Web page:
What is the most recycled packaging item in the world today? If you answered “the aluminium can,” you are correct. The ubiquitous soda can is not the only aluminium-made material that is melted down and processed for reuse. Automotive components, food trays, and frames are some of the items that make their way to recycling facilities in New Zealand.
Choose to recycle
Recycled aluminium can be used as raw material for any product requiring the exact properties of newly mined aluminium. The non-ferrous metal has the amazing property to be repeatedly recycled without losing its admirable qualities.
While billions of dollars worth of aluminium is thrown away and not reused, the drink can, which can be found even in the most remote village, is often brought to scrap metal recyclers and rightfully so. If you decide to throw away a material made from aluminium instead of placing it in the recycle bin, the object will stay as is for five centuries before it starts changing by oxidation. Why throw something away that keeps its amazing properties intact for 500 years? If all aluminium items are recycled, there probably will not be a landfill crisis in the world today.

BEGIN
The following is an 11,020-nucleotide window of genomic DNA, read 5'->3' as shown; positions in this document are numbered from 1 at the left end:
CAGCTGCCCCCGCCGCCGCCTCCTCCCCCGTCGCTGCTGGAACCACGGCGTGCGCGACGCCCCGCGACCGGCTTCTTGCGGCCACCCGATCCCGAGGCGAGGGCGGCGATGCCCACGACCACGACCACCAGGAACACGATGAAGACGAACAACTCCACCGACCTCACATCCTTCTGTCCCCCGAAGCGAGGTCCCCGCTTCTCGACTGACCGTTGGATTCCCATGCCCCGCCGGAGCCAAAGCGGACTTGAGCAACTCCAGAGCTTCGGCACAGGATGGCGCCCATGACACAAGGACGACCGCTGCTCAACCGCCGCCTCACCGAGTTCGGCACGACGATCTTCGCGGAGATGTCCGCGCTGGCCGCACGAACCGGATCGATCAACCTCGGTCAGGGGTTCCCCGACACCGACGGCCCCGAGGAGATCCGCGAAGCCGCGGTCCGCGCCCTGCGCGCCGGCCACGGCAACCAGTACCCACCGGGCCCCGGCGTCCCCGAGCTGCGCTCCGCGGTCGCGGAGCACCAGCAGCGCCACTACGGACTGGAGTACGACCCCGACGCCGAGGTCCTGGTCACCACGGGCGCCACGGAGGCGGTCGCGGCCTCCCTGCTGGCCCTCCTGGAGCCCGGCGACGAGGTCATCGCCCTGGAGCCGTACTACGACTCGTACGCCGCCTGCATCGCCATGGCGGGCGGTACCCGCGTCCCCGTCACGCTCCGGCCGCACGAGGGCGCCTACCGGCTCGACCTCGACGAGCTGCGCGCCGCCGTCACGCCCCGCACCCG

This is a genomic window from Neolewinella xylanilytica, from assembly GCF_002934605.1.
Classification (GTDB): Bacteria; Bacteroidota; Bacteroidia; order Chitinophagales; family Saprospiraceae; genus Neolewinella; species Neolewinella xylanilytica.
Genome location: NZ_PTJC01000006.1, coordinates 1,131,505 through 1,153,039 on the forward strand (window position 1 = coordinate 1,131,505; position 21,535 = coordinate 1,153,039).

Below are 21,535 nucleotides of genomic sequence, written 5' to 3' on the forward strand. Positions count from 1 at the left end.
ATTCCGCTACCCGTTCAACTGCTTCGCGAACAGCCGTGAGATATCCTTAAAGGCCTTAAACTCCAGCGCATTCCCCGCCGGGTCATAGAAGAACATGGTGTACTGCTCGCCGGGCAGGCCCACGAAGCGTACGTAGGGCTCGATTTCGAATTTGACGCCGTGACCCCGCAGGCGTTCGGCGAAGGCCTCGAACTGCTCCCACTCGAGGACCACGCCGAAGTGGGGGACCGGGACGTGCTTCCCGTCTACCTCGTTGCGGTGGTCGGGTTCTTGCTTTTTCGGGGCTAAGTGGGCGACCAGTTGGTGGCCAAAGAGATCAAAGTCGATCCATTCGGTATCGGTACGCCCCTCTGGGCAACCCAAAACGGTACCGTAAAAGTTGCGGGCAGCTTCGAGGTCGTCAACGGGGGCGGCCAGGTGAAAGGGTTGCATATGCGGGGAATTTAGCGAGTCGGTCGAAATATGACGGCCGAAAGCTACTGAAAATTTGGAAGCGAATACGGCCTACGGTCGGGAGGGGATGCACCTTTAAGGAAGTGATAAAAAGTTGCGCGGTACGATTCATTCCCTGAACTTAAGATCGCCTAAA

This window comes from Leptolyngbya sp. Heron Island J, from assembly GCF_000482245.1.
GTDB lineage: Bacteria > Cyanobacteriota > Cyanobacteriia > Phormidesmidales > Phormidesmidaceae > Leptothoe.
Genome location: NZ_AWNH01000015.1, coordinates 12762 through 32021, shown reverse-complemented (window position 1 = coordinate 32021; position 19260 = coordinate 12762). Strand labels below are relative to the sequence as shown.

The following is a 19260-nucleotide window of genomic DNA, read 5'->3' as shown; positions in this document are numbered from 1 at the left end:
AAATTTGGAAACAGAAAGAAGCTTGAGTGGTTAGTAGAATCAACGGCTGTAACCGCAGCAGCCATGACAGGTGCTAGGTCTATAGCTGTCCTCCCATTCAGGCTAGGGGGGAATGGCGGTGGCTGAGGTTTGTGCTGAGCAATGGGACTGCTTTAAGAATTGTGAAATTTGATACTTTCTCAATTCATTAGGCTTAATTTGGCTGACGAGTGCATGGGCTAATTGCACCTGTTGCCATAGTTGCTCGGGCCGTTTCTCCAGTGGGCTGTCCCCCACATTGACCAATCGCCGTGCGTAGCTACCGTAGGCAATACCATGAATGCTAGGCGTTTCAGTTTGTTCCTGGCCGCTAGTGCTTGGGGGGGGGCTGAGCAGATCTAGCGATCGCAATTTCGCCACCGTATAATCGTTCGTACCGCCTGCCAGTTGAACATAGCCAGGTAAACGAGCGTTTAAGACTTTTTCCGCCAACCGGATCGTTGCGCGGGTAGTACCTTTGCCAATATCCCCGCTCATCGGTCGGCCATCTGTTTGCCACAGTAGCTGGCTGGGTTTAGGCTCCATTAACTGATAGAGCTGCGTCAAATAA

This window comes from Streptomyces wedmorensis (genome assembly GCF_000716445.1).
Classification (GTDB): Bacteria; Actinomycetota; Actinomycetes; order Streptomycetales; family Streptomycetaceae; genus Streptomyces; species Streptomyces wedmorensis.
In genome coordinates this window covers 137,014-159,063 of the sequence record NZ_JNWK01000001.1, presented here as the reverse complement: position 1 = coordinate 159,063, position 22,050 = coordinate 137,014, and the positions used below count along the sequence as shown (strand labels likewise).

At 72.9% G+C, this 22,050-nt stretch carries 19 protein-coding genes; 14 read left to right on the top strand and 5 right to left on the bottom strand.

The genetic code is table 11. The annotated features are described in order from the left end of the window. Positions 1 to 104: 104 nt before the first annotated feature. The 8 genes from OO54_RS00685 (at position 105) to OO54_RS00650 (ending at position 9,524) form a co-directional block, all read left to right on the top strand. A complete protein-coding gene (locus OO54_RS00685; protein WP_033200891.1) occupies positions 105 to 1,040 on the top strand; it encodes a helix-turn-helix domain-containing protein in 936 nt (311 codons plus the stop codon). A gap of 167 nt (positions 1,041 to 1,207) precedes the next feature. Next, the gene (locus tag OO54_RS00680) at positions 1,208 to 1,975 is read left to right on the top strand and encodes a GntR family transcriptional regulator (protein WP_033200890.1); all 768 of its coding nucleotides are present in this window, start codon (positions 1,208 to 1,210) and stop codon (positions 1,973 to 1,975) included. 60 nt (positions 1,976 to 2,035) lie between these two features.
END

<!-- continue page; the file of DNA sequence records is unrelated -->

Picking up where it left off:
Significant energy savings
If you are watching a show on the telly for three hours, the energy the appliance used for that time is equivalent to the energy saved by recycling one aluminium drink can. A tonne of aluminium that is recycled removes carbon dioxide in the air—an amount similar to the emissions of a car being driven for 44,000 kilometres. While recycling uses up energy and emits greenhouse gases, the amount less significant than the energy savings incurred in recycling the metal. This is in comparison with energy requirements for processing aluminium from virgin ore.
Socioeconomic and environmental benefits arise from aluminium recycling. In a world with depleting resources, we must think about the simple, everyday activities we can engage in to ensure a future where the next generation can thrive.